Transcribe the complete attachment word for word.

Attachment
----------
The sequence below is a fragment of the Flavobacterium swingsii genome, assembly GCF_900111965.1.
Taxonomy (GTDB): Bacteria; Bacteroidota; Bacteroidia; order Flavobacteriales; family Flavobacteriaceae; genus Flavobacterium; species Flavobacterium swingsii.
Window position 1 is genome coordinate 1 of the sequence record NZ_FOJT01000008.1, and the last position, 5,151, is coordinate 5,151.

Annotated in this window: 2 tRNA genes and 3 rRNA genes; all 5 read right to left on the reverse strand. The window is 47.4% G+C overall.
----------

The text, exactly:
The sequence below is a fragment of the Flavobacterium swingsii genome, assembly GCF_900111965.1.
Taxonomy (GTDB): Bacteria; Bacteroidota; Bacteroidia; order Flavobacteriales; family Flavobacteriaceae; genus Flavobacterium; species Flavobacterium swingsii.
Window position 1 is genome coordinate 1 of the sequence record NZ_FOJT01000008.1, and the last position, 5,151, is coordinate 5,151.

Annotated in this window: 2 tRNA genes and 3 rRNA genes; all 5 read right to left on the reverse strand. The window is 47.4% G+C overall.